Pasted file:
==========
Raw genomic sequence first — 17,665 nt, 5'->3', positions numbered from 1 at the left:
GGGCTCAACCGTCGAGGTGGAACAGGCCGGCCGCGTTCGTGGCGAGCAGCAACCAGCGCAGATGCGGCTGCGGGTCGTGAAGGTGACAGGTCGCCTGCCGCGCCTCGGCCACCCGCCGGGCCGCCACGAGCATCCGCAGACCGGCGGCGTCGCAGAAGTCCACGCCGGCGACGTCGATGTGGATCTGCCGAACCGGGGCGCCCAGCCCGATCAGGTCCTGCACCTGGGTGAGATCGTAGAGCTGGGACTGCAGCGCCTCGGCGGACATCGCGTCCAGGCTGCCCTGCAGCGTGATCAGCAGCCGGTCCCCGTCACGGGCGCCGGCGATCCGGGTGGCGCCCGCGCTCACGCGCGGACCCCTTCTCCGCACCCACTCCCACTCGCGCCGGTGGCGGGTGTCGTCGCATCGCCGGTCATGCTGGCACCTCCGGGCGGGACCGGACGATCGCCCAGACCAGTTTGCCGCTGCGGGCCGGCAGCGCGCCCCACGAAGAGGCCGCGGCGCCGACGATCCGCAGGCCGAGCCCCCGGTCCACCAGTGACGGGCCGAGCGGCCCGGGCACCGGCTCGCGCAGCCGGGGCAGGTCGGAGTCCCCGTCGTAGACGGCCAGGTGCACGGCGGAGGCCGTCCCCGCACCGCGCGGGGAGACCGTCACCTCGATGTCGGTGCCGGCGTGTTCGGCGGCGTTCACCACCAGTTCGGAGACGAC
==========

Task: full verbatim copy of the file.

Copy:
Raw genomic sequence first — 17,665 nt, 5'->3', positions numbered from 1 at the left:
GGGCTCAACCGTCGAGGTGGAACAGGCCGGCCGCGTTCGTGGCGAGCAGCAACCAGCGCAGATGCGGCTGCGGGTCGTGAAGGTGACAGGTCGCCTGCCGCGCCTCGGCCACCCGCCGGGCCGCCACGAGCATCCGCAGACCGGCGGCGTCGCAGAAGTCCACGCCGGCGACGTCGATGTGGATCTGCCGAACCGGGGCGCCCAGCCCGATCAGGTCCTGCACCTGGGTGAGATCGTAGAGCTGGGACTGCAGCGCCTCGGCGGACATCGCGTCCAGGCTGCCCTGCAGCGTGATCAGCAGCCGGTCCCCGTCACGGGCGCCGGCGATCCGGGTGGCGCCCGCGCTCACGCGCGGACCCCTTCTCCGCACCCACTCCCACTCGCGCCGGTGGCGGGTGTCGTCGCATCGCCGGTCATGCTGGCACCTCCGGGCGGGACCGGACGATCGCCCAGACCAGTTTGCCGCTGCGGGCCGGCAGCGCGCCCCACGAAGAGGCCGCGGCGCCGACGATCCGCAGGCCGAGCCCCCGGTCCACCAGTGACGGGCCGAGCGGCCCGGGCACCGGCTCGCGCAGCCGGGGCAGGTCGGAGTCCCCGTCGTAGACGGCCAGGTGCACGGCGGAGGCCGTCCCCGCACCGCGCGGGGAGACCGTCACCTCGATGTCGGTGCCGGCGTGTTCGGCGGCGTTCACCACCAGTTCGGAGACGAC